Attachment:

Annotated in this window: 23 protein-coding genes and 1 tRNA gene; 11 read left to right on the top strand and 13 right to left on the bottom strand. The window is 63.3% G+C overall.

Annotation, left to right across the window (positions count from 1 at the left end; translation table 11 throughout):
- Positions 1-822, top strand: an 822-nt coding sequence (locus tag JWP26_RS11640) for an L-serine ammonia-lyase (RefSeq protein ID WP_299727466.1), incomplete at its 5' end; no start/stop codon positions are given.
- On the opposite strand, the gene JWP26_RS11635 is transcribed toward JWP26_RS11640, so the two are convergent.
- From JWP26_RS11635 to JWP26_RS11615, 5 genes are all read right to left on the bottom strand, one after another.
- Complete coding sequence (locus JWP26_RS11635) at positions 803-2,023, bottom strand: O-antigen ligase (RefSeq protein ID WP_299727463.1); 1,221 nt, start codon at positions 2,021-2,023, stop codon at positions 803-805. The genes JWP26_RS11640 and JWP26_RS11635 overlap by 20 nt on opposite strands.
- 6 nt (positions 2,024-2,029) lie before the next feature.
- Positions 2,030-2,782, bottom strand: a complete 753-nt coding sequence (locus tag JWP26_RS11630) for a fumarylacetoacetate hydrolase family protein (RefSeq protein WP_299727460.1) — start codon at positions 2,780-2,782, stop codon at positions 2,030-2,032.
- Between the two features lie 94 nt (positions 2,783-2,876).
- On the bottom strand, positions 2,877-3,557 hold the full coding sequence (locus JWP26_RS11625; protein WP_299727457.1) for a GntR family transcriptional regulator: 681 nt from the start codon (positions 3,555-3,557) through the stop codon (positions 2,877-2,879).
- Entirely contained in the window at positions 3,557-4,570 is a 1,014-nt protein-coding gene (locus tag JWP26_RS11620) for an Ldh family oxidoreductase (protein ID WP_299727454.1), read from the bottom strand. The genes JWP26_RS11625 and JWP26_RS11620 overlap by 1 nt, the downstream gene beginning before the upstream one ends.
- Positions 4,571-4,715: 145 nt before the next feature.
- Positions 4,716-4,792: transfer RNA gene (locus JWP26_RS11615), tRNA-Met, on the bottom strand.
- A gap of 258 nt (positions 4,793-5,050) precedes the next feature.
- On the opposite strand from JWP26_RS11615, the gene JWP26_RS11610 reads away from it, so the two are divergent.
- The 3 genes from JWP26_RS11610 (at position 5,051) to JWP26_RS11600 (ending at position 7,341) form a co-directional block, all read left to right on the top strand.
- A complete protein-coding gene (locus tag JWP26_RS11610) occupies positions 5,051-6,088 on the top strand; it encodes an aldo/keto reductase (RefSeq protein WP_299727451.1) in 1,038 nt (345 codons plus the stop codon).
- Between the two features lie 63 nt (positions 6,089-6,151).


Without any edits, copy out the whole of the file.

Annotated in this window: 23 protein-coding genes and 1 tRNA gene; 11 read left to right on the top strand and 13 right to left on the bottom strand. The window is 63.3% G+C overall.

Annotation, left to right across the window (positions count from 1 at the left end; translation table 11 throughout):
- Positions 1-822, top strand: an 822-nt coding sequence (locus tag JWP26_RS11640) for an L-serine ammonia-lyase (RefSeq protein ID WP_299727466.1), incomplete at its 5' end; no start/stop codon positions are given.
- On the opposite strand, the gene JWP26_RS11635 is transcribed toward JWP26_RS11640, so the two are convergent.
- From JWP26_RS11635 to JWP26_RS11615, 5 genes are all read right to left on the bottom strand, one after another.
- Complete coding sequence (locus JWP26_RS11635) at positions 803-2,023, bottom strand: O-antigen ligase (RefSeq protein ID WP_299727463.1); 1,221 nt, start codon at positions 2,021-2,023, stop codon at positions 803-805. The genes JWP26_RS11640 and JWP26_RS11635 overlap by 20 nt on opposite strands.
- 6 nt (positions 2,024-2,029) lie before the next feature.
- Positions 2,030-2,782, bottom strand: a complete 753-nt coding sequence (locus tag JWP26_RS11630) for a fumarylacetoacetate hydrolase family protein (RefSeq protein WP_299727460.1) — start codon at positions 2,780-2,782, stop codon at positions 2,030-2,032.
- Between the two features lie 94 nt (positions 2,783-2,876).
- On the bottom strand, positions 2,877-3,557 hold the full coding sequence (locus JWP26_RS11625; protein WP_299727457.1) for a GntR family transcriptional regulator: 681 nt from the start codon (positions 3,555-3,557) through the stop codon (positions 2,877-2,879).
- Entirely contained in the window at positions 3,557-4,570 is a 1,014-nt protein-coding gene (locus tag JWP26_RS11620) for an Ldh family oxidoreductase (protein ID WP_299727454.1), read from the bottom strand. The genes JWP26_RS11625 and JWP26_RS11620 overlap by 1 nt, the downstream gene beginning before the upstream one ends.
- Positions 4,571-4,715: 145 nt before the next feature.
- Positions 4,716-4,792: transfer RNA gene (locus JWP26_RS11615), tRNA-Met, on the bottom strand.
- A gap of 258 nt (positions 4,793-5,050) precedes the next feature.
- On the opposite strand from JWP26_RS11615, the gene JWP26_RS11610 reads away from it, so the two are divergent.
- The 3 genes from JWP26_RS11610 (at position 5,051) to JWP26_RS11600 (ending at position 7,341) form a co-directional block, all read left to right on the top strand.
- A complete protein-coding gene (locus tag JWP26_RS11610) occupies positions 5,051-6,088 on the top strand; it encodes an aldo/keto reductase (RefSeq protein WP_299727451.1) in 1,038 nt (345 codons plus the stop codon).
- Between the two features lie 63 nt (positions 6,089-6,151).